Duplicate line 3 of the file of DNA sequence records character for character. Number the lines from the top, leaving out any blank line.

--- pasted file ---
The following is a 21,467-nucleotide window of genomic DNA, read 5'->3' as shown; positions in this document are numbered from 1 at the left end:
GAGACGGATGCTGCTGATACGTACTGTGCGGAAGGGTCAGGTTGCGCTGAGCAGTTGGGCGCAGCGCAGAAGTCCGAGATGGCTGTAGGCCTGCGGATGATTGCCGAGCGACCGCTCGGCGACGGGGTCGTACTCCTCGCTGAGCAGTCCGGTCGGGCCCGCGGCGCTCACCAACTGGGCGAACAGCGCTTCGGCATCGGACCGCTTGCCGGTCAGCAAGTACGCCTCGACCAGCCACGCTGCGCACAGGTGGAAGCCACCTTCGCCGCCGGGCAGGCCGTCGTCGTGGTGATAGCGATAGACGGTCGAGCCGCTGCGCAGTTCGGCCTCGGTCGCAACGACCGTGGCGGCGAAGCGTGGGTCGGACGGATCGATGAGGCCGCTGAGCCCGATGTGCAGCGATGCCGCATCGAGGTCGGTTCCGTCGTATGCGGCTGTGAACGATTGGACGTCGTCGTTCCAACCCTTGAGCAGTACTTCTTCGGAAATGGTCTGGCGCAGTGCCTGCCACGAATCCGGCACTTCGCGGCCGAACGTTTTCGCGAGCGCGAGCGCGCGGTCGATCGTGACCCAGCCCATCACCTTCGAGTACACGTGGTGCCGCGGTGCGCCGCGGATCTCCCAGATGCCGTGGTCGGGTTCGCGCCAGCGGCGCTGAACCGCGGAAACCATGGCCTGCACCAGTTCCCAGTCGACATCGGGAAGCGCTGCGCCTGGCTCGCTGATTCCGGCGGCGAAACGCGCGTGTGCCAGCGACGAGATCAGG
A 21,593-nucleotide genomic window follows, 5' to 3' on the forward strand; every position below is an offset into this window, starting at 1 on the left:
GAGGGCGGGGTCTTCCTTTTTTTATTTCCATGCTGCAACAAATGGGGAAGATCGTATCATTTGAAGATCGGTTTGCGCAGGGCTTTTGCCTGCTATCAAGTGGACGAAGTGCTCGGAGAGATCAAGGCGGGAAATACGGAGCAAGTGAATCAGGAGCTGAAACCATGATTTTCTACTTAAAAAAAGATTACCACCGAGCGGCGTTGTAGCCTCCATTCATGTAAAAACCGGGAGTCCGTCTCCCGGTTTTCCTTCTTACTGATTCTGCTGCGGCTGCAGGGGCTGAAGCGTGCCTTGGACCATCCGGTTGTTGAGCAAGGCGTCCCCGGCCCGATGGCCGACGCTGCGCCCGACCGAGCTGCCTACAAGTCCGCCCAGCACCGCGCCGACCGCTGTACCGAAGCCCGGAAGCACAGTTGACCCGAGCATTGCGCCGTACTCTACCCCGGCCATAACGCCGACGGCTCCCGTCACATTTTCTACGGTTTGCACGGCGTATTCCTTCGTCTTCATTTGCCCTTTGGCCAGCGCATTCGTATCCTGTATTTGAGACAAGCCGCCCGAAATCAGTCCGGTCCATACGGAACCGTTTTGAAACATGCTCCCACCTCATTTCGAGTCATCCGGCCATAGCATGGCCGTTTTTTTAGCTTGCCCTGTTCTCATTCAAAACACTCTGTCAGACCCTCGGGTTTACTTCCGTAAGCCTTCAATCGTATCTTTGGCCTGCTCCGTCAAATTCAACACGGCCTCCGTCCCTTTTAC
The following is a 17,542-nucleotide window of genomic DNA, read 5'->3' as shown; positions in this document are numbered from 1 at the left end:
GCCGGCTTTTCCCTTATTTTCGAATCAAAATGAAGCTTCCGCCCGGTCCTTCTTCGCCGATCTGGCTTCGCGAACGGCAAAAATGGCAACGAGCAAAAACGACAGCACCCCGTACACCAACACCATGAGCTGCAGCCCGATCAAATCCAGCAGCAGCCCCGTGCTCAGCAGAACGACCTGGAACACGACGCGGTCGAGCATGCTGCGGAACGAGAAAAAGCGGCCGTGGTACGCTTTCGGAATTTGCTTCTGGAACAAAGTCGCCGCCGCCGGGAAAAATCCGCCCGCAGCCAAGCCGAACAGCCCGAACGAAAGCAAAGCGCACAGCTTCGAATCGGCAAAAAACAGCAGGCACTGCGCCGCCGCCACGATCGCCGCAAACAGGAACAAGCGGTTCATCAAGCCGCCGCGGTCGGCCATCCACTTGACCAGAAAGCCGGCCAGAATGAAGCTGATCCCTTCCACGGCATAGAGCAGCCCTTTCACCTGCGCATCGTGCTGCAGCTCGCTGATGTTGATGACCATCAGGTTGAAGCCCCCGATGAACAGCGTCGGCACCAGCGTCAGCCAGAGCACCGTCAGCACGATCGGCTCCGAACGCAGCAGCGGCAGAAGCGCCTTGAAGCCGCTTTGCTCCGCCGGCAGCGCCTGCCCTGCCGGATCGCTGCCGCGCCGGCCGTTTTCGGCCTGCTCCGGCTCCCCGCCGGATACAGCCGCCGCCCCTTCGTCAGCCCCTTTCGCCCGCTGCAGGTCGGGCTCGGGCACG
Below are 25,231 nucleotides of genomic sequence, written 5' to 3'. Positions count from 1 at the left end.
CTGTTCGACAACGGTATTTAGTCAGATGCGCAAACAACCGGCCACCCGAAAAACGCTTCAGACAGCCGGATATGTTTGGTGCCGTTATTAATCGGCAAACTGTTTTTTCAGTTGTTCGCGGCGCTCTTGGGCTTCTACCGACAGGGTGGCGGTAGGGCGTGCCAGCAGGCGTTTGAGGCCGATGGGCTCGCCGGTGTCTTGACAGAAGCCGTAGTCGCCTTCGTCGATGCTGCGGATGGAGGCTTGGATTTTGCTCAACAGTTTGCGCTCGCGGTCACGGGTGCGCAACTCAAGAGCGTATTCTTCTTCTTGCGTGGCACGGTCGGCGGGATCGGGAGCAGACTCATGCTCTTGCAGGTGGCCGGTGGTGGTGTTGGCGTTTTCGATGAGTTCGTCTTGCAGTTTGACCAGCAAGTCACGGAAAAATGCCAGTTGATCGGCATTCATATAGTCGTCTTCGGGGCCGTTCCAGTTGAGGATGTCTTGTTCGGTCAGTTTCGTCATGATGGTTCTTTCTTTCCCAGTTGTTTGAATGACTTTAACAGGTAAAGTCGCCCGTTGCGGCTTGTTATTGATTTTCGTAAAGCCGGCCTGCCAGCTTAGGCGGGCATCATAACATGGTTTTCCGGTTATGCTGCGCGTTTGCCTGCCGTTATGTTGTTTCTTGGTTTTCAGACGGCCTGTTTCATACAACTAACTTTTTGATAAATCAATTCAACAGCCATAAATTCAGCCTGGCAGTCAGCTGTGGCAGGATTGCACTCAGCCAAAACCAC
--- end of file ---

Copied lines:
A 21,593-nucleotide genomic window follows, 5' to 3' on the forward strand; every position below is an offset into this window, starting at 1 on the left: